Wednesday, October 29, 2008

Currency & Canadian Investors

The rapid appreciation of the U.S. Dollar vs. the Canadian Dollar is currently changing the landscape for Canadian dividend investors. One month ago 1.00 U.S. Dollar = $1.03 Canadian. As of writing this now $1.00 U.S. Dollar = $1.27 in Canadian funds. This dramatic swing is attributed to a number of factors including the decline in energy and commodities, the abandonment of risk, and a flight to U.S. treasuries.

This phenomenon is affecting Canadian dividend growth investors in several ways:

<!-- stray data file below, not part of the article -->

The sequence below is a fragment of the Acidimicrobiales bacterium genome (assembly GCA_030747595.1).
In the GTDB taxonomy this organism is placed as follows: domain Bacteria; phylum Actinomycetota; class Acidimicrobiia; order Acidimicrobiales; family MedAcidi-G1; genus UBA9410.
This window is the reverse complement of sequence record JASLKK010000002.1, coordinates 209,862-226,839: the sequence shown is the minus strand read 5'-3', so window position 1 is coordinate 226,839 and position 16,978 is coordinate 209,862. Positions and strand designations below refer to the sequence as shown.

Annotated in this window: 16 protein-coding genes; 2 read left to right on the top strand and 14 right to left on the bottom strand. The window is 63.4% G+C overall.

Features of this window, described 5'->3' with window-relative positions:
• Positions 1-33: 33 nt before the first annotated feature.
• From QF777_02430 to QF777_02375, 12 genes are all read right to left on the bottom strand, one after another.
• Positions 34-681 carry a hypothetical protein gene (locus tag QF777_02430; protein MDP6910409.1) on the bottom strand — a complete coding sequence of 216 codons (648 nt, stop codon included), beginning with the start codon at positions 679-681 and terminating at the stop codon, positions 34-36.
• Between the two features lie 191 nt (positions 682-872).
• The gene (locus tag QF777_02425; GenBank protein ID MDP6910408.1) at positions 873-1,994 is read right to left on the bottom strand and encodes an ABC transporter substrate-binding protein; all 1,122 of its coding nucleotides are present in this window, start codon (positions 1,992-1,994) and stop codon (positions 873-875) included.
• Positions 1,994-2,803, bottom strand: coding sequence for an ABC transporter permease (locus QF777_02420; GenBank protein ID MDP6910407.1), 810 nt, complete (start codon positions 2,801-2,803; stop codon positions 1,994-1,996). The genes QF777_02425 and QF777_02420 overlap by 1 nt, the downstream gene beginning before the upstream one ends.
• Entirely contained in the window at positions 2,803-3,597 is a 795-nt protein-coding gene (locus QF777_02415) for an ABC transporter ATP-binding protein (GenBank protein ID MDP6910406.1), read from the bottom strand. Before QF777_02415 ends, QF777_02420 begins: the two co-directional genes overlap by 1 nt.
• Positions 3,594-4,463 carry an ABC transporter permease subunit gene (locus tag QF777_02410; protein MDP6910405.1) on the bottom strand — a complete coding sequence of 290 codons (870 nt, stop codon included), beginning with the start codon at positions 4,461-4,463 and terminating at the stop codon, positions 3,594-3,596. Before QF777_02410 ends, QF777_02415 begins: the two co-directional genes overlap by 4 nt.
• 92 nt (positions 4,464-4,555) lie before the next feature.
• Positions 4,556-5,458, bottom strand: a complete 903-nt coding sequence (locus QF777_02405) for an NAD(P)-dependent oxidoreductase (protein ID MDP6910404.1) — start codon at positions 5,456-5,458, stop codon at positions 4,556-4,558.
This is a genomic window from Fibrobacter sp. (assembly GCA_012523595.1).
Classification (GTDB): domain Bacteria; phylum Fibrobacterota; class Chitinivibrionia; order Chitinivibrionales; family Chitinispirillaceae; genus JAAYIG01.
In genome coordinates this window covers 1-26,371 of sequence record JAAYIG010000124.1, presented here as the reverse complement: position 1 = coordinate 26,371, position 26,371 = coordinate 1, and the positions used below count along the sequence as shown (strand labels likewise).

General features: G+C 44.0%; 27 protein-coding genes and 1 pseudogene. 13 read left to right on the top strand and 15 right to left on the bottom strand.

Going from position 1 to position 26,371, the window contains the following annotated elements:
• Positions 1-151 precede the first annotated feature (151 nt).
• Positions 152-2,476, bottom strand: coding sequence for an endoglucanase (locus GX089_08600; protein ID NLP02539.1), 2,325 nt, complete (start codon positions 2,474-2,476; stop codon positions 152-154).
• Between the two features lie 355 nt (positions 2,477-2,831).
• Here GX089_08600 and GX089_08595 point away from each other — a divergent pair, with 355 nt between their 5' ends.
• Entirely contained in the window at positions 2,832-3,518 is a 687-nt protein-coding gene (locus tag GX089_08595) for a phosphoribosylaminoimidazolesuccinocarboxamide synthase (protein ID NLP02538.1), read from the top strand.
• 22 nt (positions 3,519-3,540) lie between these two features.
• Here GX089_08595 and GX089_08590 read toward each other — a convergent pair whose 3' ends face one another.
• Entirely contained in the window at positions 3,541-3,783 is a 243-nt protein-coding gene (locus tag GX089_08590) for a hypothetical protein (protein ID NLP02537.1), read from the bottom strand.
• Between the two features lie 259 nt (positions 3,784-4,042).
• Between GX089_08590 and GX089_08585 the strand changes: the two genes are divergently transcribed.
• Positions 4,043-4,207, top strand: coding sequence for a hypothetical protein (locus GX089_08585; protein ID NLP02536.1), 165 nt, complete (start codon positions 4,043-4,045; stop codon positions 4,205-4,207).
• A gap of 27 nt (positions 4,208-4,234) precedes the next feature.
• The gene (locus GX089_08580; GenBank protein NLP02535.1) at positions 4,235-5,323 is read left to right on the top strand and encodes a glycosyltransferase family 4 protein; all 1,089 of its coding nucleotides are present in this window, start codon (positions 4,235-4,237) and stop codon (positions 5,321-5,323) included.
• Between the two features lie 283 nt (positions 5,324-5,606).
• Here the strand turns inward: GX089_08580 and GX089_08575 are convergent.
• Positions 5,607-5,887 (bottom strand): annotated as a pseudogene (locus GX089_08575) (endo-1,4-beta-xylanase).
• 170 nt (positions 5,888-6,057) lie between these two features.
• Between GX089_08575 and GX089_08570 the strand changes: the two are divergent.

1. U.S. stocks are suddenly not that cheap anymore.

One month ago buying 100 shares in JNJ at $60 cost Canadians $6,180 ($61.80/share), whereas today the same chunk costs $7,620 ($76.20/share). (an increase of 23%) So much for taking advantage of share price weakness in U.S. names.

2. Every U.S. company held has effectively raised their dividend by 23% in one month.

One month ago JNJ's 100 share dividend as paid into a Canadian's investment account would have been $47.38 Canadian. The same dividend payment would now be $58.42. That is a tangible benefit of currency fluctation.

3. On paper U.S. equities held are 23% more valuable.

Sure buffers the steep sell off in stocks that we've seen over the same period!
This has been the largest one month move in the Canadian Dollar since the 1950s.

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